operations at Kazakhstan's giant Tengiz oil field. Along with its
consortium partners (the Republic of Kazakhstan, 25 percent; Chevron, 45
percent; Mobil, 25 percent; and LukArco, 5 percent) Chevron celebrated
production that had risen every year, from approximately 20,000 barrels per
day in 1993 to 140,000 barrels per day in 1997. 1998 peak production had
reached 190,000 barrels per day. "An investment of more than $1 billion is
planned over the next three years to increase production capacity to 11
million metric tons per year (240,000 barrels per day) by mid-2000." (11)
In October 1999 the Department of Defense reorganized its "command authority
over American forces in Central Asia from the Pacific Command to the Central
Command," reports Michael Klare. (12) Meanwhile, according to Jane's editor
Charles Heyman, as quoted in the New York Times, the Pentagon had been
exchanging military advisors with Uzbekistan and holding joint military
exercises there. The NYT report goes on to say that, while exchange
programs with Uzbekistan may have begun as early as 1995, and joint
exercises as early as 1996, "engagement efforts and Special Forces missions
took much of their current shape in 1999." (13)
In July 2000 a Commission on America's National Interest released its
findings. The commission included Richard Armitage, Condoleezza Rice, and
former National Security Advisor to the elder Bush, Brent Scowcroft. The
report's introduction worries that, "after five decades of extraordinary
exertion, the US is in danger of losing its way. The fatigue of many, and
distraction of some with special interests, leave American foreign policy
hostage to television images and the momentary passions of domestic
politics. Lacking basic coordinates and a clear sense of priorities,
American foreign policy becomes reactive and impulsive in a fast-changing
and uncertain world." (14) In its review of US interests related to Russia,
the commission argues that the US has a major interest in preventing major
conflicts between Russia and the newly independent states of Central Asia.
"Moreover, as essential choices such as those surrounding pipeline routes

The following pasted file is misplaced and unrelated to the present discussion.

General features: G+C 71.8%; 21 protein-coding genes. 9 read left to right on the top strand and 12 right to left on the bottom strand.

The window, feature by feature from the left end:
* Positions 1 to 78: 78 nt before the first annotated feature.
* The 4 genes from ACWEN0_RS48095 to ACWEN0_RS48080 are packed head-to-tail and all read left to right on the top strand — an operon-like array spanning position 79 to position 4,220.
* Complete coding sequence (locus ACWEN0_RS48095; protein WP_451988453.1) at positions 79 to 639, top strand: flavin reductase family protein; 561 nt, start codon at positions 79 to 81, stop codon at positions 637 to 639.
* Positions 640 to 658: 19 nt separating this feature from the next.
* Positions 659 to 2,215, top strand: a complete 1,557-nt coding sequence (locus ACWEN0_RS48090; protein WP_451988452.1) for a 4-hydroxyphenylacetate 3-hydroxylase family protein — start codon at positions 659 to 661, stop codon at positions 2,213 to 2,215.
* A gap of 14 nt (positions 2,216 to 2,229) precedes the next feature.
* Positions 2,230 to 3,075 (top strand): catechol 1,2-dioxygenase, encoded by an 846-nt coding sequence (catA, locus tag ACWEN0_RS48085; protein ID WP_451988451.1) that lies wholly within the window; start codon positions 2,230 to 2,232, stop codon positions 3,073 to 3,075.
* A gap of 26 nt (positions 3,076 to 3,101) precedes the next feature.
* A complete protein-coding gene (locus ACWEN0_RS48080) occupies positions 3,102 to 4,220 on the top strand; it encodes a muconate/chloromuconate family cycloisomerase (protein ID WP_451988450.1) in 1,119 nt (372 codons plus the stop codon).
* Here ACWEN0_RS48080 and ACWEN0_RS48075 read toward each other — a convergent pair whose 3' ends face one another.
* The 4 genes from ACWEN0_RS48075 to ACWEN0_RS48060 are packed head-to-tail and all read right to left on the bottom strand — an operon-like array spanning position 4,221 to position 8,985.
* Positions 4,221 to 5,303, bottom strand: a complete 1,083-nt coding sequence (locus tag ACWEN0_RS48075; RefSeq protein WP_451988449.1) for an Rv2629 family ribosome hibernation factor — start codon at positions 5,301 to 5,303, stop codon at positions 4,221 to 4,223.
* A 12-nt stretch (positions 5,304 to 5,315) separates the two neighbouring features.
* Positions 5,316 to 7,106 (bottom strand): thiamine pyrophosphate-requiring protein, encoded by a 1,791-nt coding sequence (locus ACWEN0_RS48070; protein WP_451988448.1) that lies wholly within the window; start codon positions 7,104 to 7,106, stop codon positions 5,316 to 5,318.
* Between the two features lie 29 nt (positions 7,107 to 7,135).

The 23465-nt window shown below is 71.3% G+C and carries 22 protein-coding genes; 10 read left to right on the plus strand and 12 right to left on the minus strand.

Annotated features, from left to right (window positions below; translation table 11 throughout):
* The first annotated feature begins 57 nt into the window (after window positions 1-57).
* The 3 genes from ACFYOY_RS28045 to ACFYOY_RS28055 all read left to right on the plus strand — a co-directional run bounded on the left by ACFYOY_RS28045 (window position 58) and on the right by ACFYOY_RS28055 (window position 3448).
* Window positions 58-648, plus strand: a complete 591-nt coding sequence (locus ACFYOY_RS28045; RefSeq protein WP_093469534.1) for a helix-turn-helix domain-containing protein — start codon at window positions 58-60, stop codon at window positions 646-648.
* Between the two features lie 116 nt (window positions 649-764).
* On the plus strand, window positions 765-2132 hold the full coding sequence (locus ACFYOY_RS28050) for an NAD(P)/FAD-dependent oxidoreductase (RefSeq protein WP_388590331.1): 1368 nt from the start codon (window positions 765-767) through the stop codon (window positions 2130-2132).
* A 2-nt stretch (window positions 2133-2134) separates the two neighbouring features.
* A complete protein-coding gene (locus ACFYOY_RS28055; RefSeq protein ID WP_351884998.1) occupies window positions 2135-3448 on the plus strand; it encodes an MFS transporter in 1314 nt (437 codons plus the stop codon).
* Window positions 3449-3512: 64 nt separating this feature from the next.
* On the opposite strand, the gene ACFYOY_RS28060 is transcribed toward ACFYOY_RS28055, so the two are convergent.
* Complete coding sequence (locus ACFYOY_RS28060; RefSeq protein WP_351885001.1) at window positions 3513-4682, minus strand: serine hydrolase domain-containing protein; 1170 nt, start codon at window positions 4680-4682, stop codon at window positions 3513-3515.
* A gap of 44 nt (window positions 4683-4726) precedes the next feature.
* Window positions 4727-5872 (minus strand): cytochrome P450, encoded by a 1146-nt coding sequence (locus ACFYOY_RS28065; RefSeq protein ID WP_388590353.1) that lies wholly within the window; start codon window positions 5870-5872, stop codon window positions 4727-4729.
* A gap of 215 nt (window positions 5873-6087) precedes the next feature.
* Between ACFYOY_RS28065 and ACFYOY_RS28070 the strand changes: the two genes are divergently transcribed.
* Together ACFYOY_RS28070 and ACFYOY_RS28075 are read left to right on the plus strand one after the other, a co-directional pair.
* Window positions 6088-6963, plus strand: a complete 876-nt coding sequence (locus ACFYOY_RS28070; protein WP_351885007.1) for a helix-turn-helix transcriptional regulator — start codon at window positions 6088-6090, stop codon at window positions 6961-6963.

from the Caspian Basin are made, it is important for the US that they be
taken without undue Russian pressure." (15)
What choices of pipeline routes from the Caspian Basin would the US want to
consider? According to a Department of Energy report, "Afghanistan's
significance from an energy standpoint stems from its geographical position
as a potential transit route for oil and natural gas exports from Central
Asia to the Arabian Sea. This potential includes proposed
multi-billion-dollar oil and gas export pipelines through Afghanistan,
although these plans have now been thrown into serious question . . ." (16)
As the DOE explains in further detail, the Taliban had signed an agreement
in 1998 that would have allowed construction of a natural gas pipeline from
Turkmenistan to Pakistan, but by year's end, Unocal, a major partner of the
pipeline consortium announced that the project was too risky. "Unocal had
previously stressed that the Centgas pipeline project would not proceed
until an internationally recognized government was in place in Afghanistan."
Soon after the horrific destruction of the World Trade Center on September
11, the US administration began aggressive pursuit of a goal to institute an
internationally recognized government in Afghanistan. As the above timeline
of developing interests shows, the US for several years had been organizing
the will and resources for such a campaign, consistent with a strategy aimed at energy development and geo-political influence in the Central Asian sphere. While the official text of US military action in Afghanistan may be articulated as a discourse of war against terrorism, there are good reasons to believe that a pre-text may be working to define terms of engagement that will secure US interests in Central Asian oil. The oil motive may be one reason why the US administration quickly defined the Sept. 11 provocation as "war" rather than "crime against humanity" and then pursued a military strategy directed more toward the re-conquest of Afghanistan than incisive strikes against alleged co-conspirators. The model of an oil framework also suggests that US attacks will be followed by attempts to secure permanent bases in the region in support of long-lasting petro-political policies.
1. Heller, Nathaniel. "Overnight Guests at Governor's Mansion Added $2.2
Million to Bush Campaign." Center for Public Integrity. March 15, 2000.
2. Project Underground. "Kazakhstan."
3. Texaco Press Release. "Production Agreement Concluded for Giant
Karachaganak Oil and Gas Field," Nov. 18, 1997.
4. Odeen, Philip A., Richard L. Armitage, etal. National Defense Panel.
Report to Secretary of Defense William S. Cohen. December 1997. Executive
Summary, p. i.
5. Odeen, Armitage, etal., cover letter.
6. Odeen, Armitage, etal., p. ii.
7. Odeen, Armitage, etal., p. ii.
8. Odeen, Armitage, etal., p. 6.
9. Odeen, Armitage, etal. p. 7.
10. Odeen, Armitage, etal., p. 73.
11. Chevron Press Release. "TengizChevronOil Completes Five Years of
Operations at the Tengiz Oil Field in Kazakhstan." April 6, 1998.
12. Klare, Michael T. "The New Geography of Conflict," May/June 2001.
Quoted from the web site at:
13. Chivers, C.J. "Long Before War, Green Berets Built Military Ties to
Uzbekistan," New York Times, Oct. 25, 2001.
14. Allison, Graham T., etal. "America's National Interests: A Report from
the Commission on America's National Interests." July, 2000.
15. Allison, etal. "America's National Interests, " p. 29.
16. Energy Information Administration. US Department of Energy.
17. EIA. "Afghanistan"